Recently, Edinburgh University Press published a volume on Slow Cinema, co-edited by Dr Tiago de Luca, lecturer in Portuguese and World Cinemas in Modern Languages and Cultures, and Nuno Barradas Jorge, researcher in film and television studies at the University of Nottingham.
This is the first book to compile a collection of essays on ‘slow cinema’, a term that has acquired remarkable visibility in film criticism over the last decade to refer to films characterized by measured pace and contemplative properties, with filmmakers such as Béla Tarr (Hungary), Lav Diaz (the Philippines), Carlos Reygadas (Mexico), Tsai Ming-liang (Taiwan), Lisandro Alonso (Argentina), and Abbas Kiarostami (Iran) being often cited as exemplary of this trend. At the same time, slow cinema shares its terminology and conceptual genesis with a larger sociocultural movements such as ‘slow media’, ‘slow food’ and ‘slow travel’.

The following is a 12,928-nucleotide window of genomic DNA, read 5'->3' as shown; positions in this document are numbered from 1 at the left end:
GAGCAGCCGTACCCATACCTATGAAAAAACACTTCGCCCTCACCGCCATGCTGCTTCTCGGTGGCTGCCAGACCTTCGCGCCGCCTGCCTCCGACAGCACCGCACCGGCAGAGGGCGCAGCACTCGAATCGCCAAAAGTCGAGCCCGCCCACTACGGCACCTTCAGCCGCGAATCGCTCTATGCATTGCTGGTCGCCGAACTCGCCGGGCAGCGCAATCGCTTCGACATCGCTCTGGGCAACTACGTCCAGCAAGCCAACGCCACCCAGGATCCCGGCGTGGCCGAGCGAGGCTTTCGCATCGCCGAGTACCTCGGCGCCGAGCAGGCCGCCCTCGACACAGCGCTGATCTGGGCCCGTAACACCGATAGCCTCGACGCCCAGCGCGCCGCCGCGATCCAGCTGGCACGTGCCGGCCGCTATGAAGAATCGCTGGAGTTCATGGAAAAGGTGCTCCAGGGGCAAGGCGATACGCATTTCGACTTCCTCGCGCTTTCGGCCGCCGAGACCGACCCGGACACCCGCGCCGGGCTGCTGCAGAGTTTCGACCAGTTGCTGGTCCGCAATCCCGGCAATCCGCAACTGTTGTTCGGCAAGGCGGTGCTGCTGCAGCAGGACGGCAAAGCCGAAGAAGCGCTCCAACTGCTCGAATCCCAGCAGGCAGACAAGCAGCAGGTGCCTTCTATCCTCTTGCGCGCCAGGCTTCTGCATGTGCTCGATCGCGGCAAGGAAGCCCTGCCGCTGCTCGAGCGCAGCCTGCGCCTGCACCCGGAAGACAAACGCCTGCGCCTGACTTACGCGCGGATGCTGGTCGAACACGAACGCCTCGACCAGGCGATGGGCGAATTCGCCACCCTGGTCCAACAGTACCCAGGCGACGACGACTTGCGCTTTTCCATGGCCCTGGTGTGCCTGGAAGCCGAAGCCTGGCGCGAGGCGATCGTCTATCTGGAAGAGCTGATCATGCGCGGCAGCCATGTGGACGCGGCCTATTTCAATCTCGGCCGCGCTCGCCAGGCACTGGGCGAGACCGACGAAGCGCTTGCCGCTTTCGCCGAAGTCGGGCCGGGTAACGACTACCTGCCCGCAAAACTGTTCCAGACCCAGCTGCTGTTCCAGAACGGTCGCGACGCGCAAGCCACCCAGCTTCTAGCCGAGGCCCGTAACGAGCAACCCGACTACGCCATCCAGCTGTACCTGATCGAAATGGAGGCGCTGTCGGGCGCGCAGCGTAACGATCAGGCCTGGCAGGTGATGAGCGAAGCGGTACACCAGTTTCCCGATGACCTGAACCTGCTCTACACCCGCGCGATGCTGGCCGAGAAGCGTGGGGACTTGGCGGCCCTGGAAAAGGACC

This book looks at slow cinema both as a contemporary cinematic phenomenon in line with these resistant practices, yet it also deploys the developing concept of slowness in the cinema as a method that is able to cut across, and in so doing shed fresh light on, different schools and traditions through film history – Tiago de Luca
The volume comprises 22 chapters, many of which by internationally renowned scholars, and also includes an essay by world-leading French philosopher Jacques Rancière. The introductory chapter can be accessed here.